Oral Histories

Sam Taylor


Sam Taylor

Q: What year would this have been?

A: It would have been about turn of the Century. He wanted to sell the paper and get out of it because he had other fish to fry. Clarence was a very bright man. He was of the firm opinion that a community without a newspaper was not a total community and he didn’t want to see the newspaper fold. So Clarence bought the newspaper from J.N. Corbin but Robertson was terribly busy as the county’s only attorney. So when Dad was 18, Clarence turned the operation over to him. That was in 1911. He was an immediate success, very popular in the community. He was asked by the Republican Party to run for the Legislature. But he wasn’t old enough to vote. He did have a 43-year stint as editor/publisher and was deeply involved in politics during that time.

Q: At that point, when Robertson bought the newspaper, was that when they changed the name from Grand Valley Times? When did that occur?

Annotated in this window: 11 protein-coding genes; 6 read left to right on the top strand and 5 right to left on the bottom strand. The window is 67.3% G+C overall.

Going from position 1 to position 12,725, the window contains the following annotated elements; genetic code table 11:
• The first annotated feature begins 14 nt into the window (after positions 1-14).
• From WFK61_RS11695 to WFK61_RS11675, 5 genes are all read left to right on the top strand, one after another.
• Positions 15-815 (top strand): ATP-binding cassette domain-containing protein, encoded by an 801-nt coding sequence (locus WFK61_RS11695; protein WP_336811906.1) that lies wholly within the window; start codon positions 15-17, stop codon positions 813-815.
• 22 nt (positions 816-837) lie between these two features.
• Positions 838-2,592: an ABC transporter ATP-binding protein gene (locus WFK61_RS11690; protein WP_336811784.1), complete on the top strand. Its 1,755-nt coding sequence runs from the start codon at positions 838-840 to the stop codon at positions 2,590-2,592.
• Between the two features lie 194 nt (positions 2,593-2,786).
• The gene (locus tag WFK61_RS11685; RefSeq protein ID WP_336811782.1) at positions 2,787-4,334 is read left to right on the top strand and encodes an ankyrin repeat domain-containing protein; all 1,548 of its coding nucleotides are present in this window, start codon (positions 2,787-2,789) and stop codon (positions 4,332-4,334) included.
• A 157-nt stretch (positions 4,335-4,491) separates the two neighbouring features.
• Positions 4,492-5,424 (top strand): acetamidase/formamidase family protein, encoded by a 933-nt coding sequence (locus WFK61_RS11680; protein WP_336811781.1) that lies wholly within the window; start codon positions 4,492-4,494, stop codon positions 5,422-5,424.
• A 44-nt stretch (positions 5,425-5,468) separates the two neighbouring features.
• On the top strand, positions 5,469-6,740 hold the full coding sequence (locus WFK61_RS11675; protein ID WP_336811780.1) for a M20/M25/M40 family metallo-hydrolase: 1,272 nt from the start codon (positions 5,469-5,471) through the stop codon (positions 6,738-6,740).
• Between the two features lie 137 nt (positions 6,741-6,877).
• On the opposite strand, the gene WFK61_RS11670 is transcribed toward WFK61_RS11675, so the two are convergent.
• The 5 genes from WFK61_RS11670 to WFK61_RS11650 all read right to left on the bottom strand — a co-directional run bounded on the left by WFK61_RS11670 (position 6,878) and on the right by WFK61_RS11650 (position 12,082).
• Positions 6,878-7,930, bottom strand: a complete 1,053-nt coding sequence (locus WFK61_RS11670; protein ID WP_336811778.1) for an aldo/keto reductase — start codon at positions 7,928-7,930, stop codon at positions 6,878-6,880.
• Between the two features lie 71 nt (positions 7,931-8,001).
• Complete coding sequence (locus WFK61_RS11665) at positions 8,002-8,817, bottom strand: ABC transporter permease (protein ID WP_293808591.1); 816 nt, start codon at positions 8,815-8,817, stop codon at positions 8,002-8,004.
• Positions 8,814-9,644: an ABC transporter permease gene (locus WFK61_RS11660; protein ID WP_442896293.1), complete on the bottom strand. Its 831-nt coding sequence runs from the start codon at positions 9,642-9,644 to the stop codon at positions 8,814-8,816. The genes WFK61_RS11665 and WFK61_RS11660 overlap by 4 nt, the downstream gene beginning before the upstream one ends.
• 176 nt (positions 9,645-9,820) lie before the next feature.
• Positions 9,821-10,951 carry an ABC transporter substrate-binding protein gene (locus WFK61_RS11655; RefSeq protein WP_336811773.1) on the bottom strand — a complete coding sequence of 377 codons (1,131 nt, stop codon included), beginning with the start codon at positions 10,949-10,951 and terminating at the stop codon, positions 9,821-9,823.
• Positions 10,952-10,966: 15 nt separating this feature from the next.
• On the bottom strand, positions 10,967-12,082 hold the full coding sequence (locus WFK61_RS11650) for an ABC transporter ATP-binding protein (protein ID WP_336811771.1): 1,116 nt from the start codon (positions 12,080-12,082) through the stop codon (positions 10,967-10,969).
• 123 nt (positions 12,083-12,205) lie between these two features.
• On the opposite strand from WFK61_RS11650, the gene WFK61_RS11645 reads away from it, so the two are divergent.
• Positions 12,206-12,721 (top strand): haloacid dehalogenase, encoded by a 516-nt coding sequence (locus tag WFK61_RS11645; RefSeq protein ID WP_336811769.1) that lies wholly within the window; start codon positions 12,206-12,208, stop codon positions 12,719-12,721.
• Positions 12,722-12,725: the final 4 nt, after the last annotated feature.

A: No. That was in the 1910 to 1920 era by the owners of the newspaper. It was owned by a corporation because Dad didn’t have any money to buy it and they just hired him as editor. The same people that owned the newspaper also owned the First National Bank of Moab of Utah. A year or two later, a new bank opened called Moab State Bank. They didn’t like the idea that the newspaper was owned by their competitor. So they convinced a young man named H.W. Cherry to start a rival newspaper here called the Independent. Well, there wasn’t enough business in Moab at that time for one newspaper, let alone two. Cherry realized that a year or two later and then the Moab State Bank closed its doors. It went broke. So Dad bought Cherry out and that’s where the Times-Independent came from.

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